It’s been three years since Josh Widdicombe, star of BBC’s ‘Mock the Week’, ‘Josh’, ‘Live at the Apollo’ and Channel 4’s ‘The Last Leg’ released his debut stand-up DVD, ‘And Another Thing’, and fresh from a summer spent at the Olympics in Rio de Janeiro, the undisputed master of the exasperated British gripe returns with aplomb in a long-anticipated sequel that not only makes par with its predecessor, but exceeds it.
Observational comedy has been a heavily saturated arena in recent years, with each stand-up comedian able to turn even the most mundane of tasks into a source of mirth. Widdicombe, however, finds a refreshing niche in his style of delivery, elevating his tone and adjusting his stance with each gripe as if to personify the frustrations of every twenty-something as they attempt to navigate their daily routines. Despite delivering some jokes at speed, Widdicombe makes it almost effortless to sit and listen as he vents, commanding the empathy of the audience through the nature of his material.
He manages to effortlessly integrate his anecdotal content along a hilarious sequence of observations, comparisons and self-depreciating humour. Whilst a noted source of his comedy, Widdicombe’s rural background also stands to reinforce his reliability with a sizeable part of his audience. His true strength, however, lies in being able to delve deeper than other comedians in his field, bringing his observations down to a level of almost micro-comedy. For example, Widdicombe is able to string an entire stream of jokes simply from the frustration at not being reminded by Pret A Manger staff to get a spoon with his yoghurt, complete with a mock attempt at satire, the reference to the awkwardness of meeting distant acquaintances on public transport and a hilarious anecdote from the friend’s perspective observing Widdicombe’s breakdown as he attempts to mix the two segments of his Muller Corner with his own tongue.
The rest of his set is consistent with this theme, identifying small yet instantly relatable aspects of society – highlights include likening the splitting of a train in a station to the separation of families in Berlin during the Second World War, the inability of flat-mates during your 20s to complete the basic functions of being an adult, the difficulty of rescuing a CD from a laminate floor and poses his thoughts on the unacceptable nature of turbulence as an aspect of air travel.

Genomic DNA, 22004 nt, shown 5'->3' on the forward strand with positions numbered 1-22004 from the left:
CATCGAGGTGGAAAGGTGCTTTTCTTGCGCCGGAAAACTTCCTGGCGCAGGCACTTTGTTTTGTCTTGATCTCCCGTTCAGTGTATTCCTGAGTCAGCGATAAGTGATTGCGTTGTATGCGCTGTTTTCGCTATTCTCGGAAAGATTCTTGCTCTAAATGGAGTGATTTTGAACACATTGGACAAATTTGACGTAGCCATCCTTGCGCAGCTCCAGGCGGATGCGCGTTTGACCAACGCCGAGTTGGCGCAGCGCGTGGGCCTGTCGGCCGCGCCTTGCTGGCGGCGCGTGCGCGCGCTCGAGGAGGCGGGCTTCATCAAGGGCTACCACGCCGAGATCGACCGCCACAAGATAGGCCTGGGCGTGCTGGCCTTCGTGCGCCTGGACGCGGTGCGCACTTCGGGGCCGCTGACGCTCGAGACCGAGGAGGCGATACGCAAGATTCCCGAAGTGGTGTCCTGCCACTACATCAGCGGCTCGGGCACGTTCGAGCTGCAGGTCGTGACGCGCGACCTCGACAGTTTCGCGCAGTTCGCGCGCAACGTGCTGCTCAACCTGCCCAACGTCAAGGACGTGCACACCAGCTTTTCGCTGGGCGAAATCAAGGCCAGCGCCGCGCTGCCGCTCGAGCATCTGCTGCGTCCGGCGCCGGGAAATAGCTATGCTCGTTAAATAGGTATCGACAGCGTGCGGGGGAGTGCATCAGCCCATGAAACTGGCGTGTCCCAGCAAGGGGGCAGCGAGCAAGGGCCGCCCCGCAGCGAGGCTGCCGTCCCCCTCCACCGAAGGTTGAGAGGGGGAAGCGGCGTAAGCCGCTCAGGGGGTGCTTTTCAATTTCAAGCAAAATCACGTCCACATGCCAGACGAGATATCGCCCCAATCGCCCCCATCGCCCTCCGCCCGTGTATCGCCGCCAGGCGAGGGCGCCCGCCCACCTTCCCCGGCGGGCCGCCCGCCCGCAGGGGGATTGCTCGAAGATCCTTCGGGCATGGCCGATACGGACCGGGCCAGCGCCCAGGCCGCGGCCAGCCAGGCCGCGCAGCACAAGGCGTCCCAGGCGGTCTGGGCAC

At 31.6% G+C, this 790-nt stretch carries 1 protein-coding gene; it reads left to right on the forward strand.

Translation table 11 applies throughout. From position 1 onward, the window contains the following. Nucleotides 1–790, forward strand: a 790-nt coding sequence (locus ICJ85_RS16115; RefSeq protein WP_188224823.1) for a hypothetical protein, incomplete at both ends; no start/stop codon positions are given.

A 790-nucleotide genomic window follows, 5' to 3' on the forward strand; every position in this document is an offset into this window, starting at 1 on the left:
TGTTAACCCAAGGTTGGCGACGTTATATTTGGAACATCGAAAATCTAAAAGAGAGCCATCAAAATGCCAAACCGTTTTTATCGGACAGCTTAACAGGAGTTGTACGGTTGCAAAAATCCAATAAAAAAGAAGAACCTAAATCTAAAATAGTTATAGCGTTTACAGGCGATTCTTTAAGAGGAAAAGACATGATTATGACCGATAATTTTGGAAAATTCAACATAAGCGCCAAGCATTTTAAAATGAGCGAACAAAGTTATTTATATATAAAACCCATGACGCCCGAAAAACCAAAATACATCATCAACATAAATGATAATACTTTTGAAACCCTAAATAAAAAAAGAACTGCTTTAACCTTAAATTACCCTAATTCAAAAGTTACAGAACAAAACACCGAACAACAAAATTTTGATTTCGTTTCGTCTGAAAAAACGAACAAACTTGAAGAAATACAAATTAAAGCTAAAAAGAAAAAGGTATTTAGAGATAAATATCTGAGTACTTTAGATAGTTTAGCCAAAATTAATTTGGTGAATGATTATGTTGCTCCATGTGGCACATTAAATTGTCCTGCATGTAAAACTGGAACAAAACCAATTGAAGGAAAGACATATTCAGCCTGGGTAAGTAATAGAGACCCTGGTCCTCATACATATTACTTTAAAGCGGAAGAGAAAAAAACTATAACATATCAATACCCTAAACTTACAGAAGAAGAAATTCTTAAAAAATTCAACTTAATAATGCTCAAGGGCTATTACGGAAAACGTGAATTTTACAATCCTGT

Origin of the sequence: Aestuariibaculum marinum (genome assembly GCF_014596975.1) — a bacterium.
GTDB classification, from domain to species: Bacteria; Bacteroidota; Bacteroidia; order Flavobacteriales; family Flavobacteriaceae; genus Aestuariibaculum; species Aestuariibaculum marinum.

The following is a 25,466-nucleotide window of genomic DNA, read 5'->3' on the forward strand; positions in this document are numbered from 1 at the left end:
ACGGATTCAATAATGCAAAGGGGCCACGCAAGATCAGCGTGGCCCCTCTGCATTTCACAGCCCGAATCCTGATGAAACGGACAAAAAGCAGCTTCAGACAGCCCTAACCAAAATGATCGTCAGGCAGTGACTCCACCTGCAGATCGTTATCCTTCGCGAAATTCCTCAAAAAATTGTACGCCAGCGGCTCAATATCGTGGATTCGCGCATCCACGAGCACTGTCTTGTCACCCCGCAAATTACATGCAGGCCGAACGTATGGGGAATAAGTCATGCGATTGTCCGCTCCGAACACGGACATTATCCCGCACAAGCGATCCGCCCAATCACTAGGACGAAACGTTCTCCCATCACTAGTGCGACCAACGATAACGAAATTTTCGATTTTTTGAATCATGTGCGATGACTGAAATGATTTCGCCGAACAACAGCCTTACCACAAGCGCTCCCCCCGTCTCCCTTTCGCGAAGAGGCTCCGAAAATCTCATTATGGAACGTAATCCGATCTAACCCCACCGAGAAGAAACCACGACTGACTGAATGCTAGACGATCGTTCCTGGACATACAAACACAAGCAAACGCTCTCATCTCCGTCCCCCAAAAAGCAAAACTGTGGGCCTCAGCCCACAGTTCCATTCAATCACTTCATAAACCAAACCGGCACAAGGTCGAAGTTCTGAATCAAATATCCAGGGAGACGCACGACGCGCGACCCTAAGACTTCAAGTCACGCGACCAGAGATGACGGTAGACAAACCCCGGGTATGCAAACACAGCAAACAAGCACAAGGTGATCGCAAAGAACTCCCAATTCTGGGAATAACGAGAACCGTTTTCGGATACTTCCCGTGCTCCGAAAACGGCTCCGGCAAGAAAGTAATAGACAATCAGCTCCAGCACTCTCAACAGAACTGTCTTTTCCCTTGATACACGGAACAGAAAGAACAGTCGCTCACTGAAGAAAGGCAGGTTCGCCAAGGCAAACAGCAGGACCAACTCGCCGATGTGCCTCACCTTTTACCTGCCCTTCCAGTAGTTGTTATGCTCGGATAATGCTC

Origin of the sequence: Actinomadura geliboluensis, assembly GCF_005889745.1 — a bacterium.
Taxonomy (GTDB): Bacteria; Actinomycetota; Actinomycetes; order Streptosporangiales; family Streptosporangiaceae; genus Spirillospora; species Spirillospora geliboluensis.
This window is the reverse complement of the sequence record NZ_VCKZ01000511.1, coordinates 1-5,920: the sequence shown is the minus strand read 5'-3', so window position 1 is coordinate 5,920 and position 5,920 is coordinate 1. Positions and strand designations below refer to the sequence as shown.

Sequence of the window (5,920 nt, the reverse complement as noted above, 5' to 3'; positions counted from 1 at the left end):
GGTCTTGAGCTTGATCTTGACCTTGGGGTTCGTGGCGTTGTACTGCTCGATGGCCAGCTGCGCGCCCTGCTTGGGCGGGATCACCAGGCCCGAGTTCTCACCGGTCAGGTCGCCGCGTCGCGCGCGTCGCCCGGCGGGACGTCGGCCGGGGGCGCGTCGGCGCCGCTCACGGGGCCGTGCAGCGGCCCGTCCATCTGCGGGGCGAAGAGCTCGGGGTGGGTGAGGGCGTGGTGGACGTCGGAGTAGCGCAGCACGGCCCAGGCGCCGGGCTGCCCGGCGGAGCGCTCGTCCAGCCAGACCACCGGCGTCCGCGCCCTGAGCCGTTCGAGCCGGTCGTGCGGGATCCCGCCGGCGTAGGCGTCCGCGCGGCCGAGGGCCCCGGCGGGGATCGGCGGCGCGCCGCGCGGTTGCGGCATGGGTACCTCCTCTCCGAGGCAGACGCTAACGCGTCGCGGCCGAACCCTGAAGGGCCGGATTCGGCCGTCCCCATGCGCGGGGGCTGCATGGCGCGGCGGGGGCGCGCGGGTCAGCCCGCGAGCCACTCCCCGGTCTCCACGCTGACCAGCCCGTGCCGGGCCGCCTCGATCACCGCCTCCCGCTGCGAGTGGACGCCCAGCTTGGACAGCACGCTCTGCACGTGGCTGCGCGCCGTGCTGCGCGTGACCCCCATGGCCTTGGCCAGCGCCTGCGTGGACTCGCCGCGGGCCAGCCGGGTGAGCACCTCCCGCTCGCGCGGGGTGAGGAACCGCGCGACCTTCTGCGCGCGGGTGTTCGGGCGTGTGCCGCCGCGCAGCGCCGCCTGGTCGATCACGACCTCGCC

‘What Do I Do Now?’ has a strong production value, capturing Widdicombe’s visual comedy from an array of angles that not only present his comedy in a justifiably excellent light, but also draw the viewer into the mood of the gig through the inclusion of his ad-lib audience interaction. I was lucky enough to see Widdicombe’s set live earlier this month in Brighton, where he managed to accidentally prey upon a recently redundant member of the front row making his way back from the bar, before attempting – in vain – to find ‘Terry’ a job before resuming his set. In theory, those ingredients don’t scream ‘first-class comedy’, but somehow Widdicombe manages to pull it off as though it were scheduled comedy. Were it not for the fact his DVD sees him tackle a cohort of Sainsbury’s employees instead, I would almost have been suspicious that it was.
Though the main feature is seamlessly put together and well delivered, the DVD falls down slightly in its bonus features, which contain the consistent theme of Alex Brooker insulting Widdicombe during the setup process for the recorded gig. Though not the worst bonus features ever produced, the videos fail to give much more insight into the gig than a glimpse at the recording equipment or Widdicombe’s dressing room, and the five short videos leave you wanting to laugh, but ultimately sat in silence. A behind-the-scenes look at the extensive tour Widdicombe took this show on, or a recording of the warm-up sets of Widdicombe’s support acts – in Brighton, Ivo Graham charmed audiences with his self-deprecating jokes about attending Oxbridge – would have made more substantial viewing than the handful of references to the Hammersmith Apollo being smaller than the O2 Arena audiences were eventually presented.
That shouldn’t take away from the main show, however, and Widdicombe returns to the shelves of supermarkets with a defended record, having delivered a second successive knockout show that will undoubtedly see his audiences swell even further in years to come. Certainly one worth putting on the Christmas list.